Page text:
Trouble in Paradise: Democrats Disagree on Student Loan Fix

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There’s been a lot of rhetoric over the past few years about how Republicans — particularly some of those in the U.S. House of Representatives — have stood in the way of of legislation. President Barack Obama pinged the issue in a speech at Knox College on Wednesday afternoon, and called attention to the congressional gridlock that has characterized politics over the past few years (as it perhaps always has).

Many of these Republicans held their ground based on ideals or moral principles. During the fiscal cliff and sequester negotiations, the mantra of a balanced budget was championed by many conservatives, who were unwilling to support any piece of legislation that violated their principles — in this case, mostly related to taxation and government spending. They didn’t want small changes, they wanted overhaul. They wanted reconsideration and redesign of the entire system.

The federal budget seems to have been put on the back burner for now, but there are still a couple of political footballs in play. Most recently, Congress has been tackling the issue of interest rates on student loans, which doubled on July 1 largely because of that signature gridlock. And this time, it seems like Democrats will take up the mantle of the small but vocal minority saying that a broadly-supported proposal doesn’t go far enough — although it remains to be seen if opposition will lead to continued inaction.

The student loan deal on the table — called the Bipartisan Student Loan Certainty Act — was proposed by Senator Joe Manchin (D-W. Va.), Senator Tom Coburn (R-Okla.), and six other members from both parties on July 18. Like most other long-term proposals for student loan interest rates, the Bipartisan Student Loan Certainty Act would peg the interest rate on newly-issued loans at the rate on the 10-year U.S. Treasury note, plus some additional amount to “offset costs associated with defaults, collections, deferments, forgiveness, and delinquency.”

The proposed addition is 2.05 percentage points on undergraduate loans, and 3.6 percentage points for graduate loans. This would retroactively shift the interest rate on loans taken out after July 1 to 3.86 percent for undergraduates, and 5.41 percent for graduate students. The interest rate would be fixed over the life of the loan. Interest rates would also be capped at 8.25 percent for undergraduates, 9.5 percent for graduates, and 10.5 percent for PLUS borrowers.

The deal has received support from both sides of the aisle, as well as President Obama, whose administration issued a statement on Tuesday urging Congress to move forward on the issue. If the new plan goes into effect, undergraduate loans taken out for this academic year will have an interest rate of 3.86 percent, instead of 6.8 percent. Unsubsidized graduate-level Stafford loans will pay just 5.41 percent interest, instead of 6.8 percent. Interest on GradPLUS and Parent PLUS loans would drop from 7.9 to 6.41 percent.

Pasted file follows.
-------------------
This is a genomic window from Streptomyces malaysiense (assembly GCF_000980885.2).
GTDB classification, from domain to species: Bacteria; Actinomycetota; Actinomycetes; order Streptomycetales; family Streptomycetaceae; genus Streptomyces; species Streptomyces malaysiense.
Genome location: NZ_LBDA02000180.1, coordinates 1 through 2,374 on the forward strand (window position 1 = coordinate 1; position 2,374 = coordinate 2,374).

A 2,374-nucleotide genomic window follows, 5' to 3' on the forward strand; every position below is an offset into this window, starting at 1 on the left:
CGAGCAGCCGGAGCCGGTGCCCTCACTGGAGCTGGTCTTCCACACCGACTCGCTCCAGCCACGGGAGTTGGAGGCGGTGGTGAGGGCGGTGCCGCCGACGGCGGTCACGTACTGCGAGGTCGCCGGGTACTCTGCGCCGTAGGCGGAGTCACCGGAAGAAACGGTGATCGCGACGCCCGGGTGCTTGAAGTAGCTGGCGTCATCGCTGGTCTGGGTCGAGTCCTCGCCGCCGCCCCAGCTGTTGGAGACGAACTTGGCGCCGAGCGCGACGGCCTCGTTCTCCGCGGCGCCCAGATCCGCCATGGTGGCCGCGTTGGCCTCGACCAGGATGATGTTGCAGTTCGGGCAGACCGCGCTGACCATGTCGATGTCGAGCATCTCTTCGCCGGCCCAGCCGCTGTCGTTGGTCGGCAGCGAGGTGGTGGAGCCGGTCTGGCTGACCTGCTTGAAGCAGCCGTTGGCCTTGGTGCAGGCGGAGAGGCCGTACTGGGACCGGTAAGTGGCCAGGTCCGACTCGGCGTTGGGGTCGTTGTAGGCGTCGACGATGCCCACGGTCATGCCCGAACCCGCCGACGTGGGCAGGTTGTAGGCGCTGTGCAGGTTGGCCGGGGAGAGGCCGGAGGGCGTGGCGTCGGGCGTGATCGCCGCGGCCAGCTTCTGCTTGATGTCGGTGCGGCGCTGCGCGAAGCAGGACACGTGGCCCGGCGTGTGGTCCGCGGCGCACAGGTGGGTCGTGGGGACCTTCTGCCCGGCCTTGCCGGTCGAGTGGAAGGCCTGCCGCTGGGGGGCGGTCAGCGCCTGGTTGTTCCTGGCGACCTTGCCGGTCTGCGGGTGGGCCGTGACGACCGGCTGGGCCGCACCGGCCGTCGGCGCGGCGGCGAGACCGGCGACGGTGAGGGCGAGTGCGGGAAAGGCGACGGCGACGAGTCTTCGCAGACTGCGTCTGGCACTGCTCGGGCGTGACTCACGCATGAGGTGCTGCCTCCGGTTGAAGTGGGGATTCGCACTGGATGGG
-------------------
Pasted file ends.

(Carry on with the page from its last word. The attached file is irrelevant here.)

However, the proposal does have its critics. On Monday, Senator Elizabeth Warren (D-Mass.) and Senator Edward Markey (D-Mass.) suggested that the deal on the table doesn’t do enough to protect students. One of the primary concerns held by the two senators is the amount of money that the government will be making off the loans. Warren pegs that amount at about $185 billion over the next 10 years, and she argues that student loans are not an avenue that the government should be using for gratuitous profit.

‘‘I just want to see us bring that down some,’’ Senator Warren told press. ‘‘I’m going to push for it now and I’m going to keep pushing for it.’’ Warren has referred to the plan on the table as a “teaser rate loan,” one that looks good initially, but can increase as new loans are taken out in later years, and as the yield on the benchmark Treasury increases.

Senator Bernie Sanders (D-Vt.) is also a critic of the current proposal, and has urged President Obama to withdraw his support for it. “Under a so-called bipartisan proposal, interest rates would go up in five years to 7.25 percent for undergraduate loans, according to Congressional Budget Office projections. An undergraduate student could be forced to pay $5,462 more over the life of a loan than they would have been charged under rates in effect for the past two years. If the same CBO projections come true, parents by 2018 would be charged 9.7 percent on college loans,” reads a statement issued by the senator’s office.

“At a time when Democrats control the White House and the U.S. Senate, we should not support bad legislation almost identical to that passed by a very conservative, Republican-led House. Our job is to listen to the people who elected us and stand up for working families and their kids, not make their lives more difficult.”

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